There are many factors that come into play that keep people using the products they love. One of them is color. Have you ever thought about the emotional impact colors have in a user interface?
Emotions are complex, unpredictable, and directly connected to the success of the products we create. Many successful applications included features early on that started as “nice-to-haves” that attributed to their success - from the UX and visual design to the app’s ability to create a deeper emotional connection with users.
Applying universal design principles - especially color theory best practices - allow us to use psychological tricks to influence emotions and draw out positive reactions.
Don’t take color selection lightly. Color is as powerful as language. It is a force that guides the tone of your design. Several studies show colors can make us feel sad or happy, stressed or relaxed, etc. They communicate tone, personality and mood. How do you want your product to be seen? New and exciting or classic?
How to unleash the power of color in the interfaces you design
Use color psychology when deciding how you want to be seen
Unless you’re taking risks and want to be seen differently, use color theory to gauge your design decisions. Emotions instilled by color can differ in context but also from one group to another.
Take, for example, in western countries we see red related to “love" thanks to Valentine's Day. Yet, in other contexts, it may mean “stop.” In African cultures, red conveys death and grief! This is why you need to start by understanding what color means to the demographic you’re designing for. Work with a color palette that generates the right emotion in the minds of your audience.
If you need a refresher, there are a lot of color theory cheat sheets online. I really like this breakdown. (Unfortunately, I don’t know who to attribute this to! Whoever put it together has created an amazing resource to have handy, especially if you’re starting on a white canvas.)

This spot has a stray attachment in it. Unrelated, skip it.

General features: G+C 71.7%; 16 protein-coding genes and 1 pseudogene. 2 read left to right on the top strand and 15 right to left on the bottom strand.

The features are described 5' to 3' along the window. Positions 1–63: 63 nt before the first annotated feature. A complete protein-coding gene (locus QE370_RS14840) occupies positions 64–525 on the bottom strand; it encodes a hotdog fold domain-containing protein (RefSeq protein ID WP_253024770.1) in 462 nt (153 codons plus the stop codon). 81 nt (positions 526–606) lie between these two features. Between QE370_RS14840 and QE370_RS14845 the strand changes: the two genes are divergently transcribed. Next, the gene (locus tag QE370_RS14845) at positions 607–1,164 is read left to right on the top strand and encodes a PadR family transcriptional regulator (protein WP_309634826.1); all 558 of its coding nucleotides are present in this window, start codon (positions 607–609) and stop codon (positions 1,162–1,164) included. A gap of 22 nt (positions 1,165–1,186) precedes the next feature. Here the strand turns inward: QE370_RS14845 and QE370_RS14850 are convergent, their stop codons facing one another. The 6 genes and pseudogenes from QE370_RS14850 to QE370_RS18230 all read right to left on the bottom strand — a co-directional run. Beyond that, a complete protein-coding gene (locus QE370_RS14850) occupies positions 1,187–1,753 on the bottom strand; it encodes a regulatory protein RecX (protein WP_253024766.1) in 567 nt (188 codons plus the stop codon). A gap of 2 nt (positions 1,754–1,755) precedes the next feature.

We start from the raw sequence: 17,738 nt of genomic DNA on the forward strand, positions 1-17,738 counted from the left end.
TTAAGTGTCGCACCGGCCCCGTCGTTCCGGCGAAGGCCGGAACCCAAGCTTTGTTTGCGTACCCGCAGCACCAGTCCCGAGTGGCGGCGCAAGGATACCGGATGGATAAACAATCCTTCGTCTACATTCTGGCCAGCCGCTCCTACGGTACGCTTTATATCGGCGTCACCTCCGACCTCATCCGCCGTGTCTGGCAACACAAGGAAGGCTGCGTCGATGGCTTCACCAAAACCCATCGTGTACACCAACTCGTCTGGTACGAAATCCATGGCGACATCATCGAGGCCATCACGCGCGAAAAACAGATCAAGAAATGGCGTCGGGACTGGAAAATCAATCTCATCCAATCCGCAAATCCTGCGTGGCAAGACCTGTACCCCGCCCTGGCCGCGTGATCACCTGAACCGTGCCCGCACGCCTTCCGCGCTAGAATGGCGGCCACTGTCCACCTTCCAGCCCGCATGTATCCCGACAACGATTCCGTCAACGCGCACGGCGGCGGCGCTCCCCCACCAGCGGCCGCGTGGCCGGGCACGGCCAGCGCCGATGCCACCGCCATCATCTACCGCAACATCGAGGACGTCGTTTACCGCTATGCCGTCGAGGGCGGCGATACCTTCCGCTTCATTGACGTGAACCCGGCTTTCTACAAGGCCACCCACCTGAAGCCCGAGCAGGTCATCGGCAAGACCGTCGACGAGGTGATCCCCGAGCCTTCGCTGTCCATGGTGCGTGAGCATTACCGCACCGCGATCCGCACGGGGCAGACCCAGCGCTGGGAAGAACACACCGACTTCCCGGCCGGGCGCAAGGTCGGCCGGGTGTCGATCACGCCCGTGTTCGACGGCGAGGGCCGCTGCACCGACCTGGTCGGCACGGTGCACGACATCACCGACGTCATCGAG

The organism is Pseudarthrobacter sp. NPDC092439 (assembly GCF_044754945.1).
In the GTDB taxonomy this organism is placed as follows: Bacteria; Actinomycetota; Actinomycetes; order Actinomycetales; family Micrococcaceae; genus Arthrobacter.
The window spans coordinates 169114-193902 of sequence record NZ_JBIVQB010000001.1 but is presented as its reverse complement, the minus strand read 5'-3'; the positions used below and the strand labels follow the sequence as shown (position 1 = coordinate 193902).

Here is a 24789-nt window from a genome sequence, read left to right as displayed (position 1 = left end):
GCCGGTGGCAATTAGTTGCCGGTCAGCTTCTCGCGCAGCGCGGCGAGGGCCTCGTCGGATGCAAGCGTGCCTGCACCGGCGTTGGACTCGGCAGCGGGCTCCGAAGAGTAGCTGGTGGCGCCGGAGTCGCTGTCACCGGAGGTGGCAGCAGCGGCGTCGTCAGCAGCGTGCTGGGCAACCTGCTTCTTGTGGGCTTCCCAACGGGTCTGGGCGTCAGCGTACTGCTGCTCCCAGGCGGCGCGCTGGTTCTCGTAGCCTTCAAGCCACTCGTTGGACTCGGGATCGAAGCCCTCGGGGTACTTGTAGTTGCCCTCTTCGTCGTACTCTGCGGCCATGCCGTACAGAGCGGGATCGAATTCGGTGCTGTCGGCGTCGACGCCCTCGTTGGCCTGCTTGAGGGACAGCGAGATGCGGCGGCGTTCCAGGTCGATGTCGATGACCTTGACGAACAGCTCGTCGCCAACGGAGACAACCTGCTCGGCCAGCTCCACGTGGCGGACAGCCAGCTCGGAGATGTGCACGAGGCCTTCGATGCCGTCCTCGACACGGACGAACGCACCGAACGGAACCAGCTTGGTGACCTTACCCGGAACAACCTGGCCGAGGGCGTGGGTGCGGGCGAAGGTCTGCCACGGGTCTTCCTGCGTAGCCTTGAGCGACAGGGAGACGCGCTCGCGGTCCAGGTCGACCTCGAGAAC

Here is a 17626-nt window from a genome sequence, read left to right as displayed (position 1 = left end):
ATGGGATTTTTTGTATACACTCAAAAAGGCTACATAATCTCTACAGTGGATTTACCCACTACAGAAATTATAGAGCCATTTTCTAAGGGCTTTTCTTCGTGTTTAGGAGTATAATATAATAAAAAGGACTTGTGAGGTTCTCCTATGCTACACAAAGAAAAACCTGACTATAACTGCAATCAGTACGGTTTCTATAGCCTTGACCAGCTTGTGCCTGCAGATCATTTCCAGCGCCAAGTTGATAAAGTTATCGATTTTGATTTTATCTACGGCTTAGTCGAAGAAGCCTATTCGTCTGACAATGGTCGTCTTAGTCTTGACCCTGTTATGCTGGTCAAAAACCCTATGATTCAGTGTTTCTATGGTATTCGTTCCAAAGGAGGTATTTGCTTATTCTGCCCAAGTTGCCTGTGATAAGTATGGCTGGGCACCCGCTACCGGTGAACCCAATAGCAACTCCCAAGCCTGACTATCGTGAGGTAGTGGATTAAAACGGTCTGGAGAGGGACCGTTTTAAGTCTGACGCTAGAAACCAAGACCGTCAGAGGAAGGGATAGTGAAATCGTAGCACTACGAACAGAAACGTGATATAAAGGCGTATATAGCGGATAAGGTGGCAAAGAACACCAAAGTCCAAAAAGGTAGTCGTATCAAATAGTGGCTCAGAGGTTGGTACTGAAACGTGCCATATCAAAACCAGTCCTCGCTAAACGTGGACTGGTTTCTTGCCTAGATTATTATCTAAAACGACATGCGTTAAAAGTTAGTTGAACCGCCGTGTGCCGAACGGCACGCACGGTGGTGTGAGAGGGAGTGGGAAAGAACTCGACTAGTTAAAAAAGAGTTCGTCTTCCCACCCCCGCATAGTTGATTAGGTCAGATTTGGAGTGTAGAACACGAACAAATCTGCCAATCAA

Another helpful reference is this 2013 survey created to uncover the emotions based on color associations and preferences. There is some interesting data we can apply to our designs here.
The 60%, 30%, 10% Golden rule.
When I start a new design project, I spend a huge chunk of my exploration time working with colors until I land on the perfect palette. To create balance in your UI, the 60%, 30%, 10% rule will help.
Typically, you’d need 3 sets of colors:
Your actionable color. This can be your main brand color, but not necessarily. This one will be applied to ~10% of the UI.
Your secondary colors. These may be your accent colors and support colors. These colors will use ~30%.
A neutral set of colors. These are your grayscale, medium-light colors, or dark-dark-medium depending on whether your design is a dark or light theme. These colors will be used for most foundational UI, typefaces, cards, etc. They will compose 60% of the UI.
Using this formula to evaluate your progress while you are designing will help you achieve harmony in your UI.
Tone, tint, shade and semantic colors.
You can’t have just a few colors and call it a day. For every color you want to use in your interface, make sure you have the “pure color” and its correspondent, tint, tone, and shade. Also, make sure to define semantic colors to denote system visualization status--such as good, bad or warning--to ensure they harmonize with the main color palette.
Check color contrast early and often
For colors that will impact readability and use of the interface, make sure to check color contrasts. I like to test different variations and mark each of those as “passed” on my pattern library, style tiles, or design system.
In order to meet WCAG AA color requirements, contrast ratios should be at least 4.5:1 for normal text and 3:1 for large text (at least 18pt) or bold text (recommended). There are many tools that can help you test color contrast. One of my favorites is Coolers.co.
Color is fundamental to an interface, and like any other aspect in the UI, deserves careful consideration. Make sure to allocate time in your process to organize your palette and make it emotive and accessible.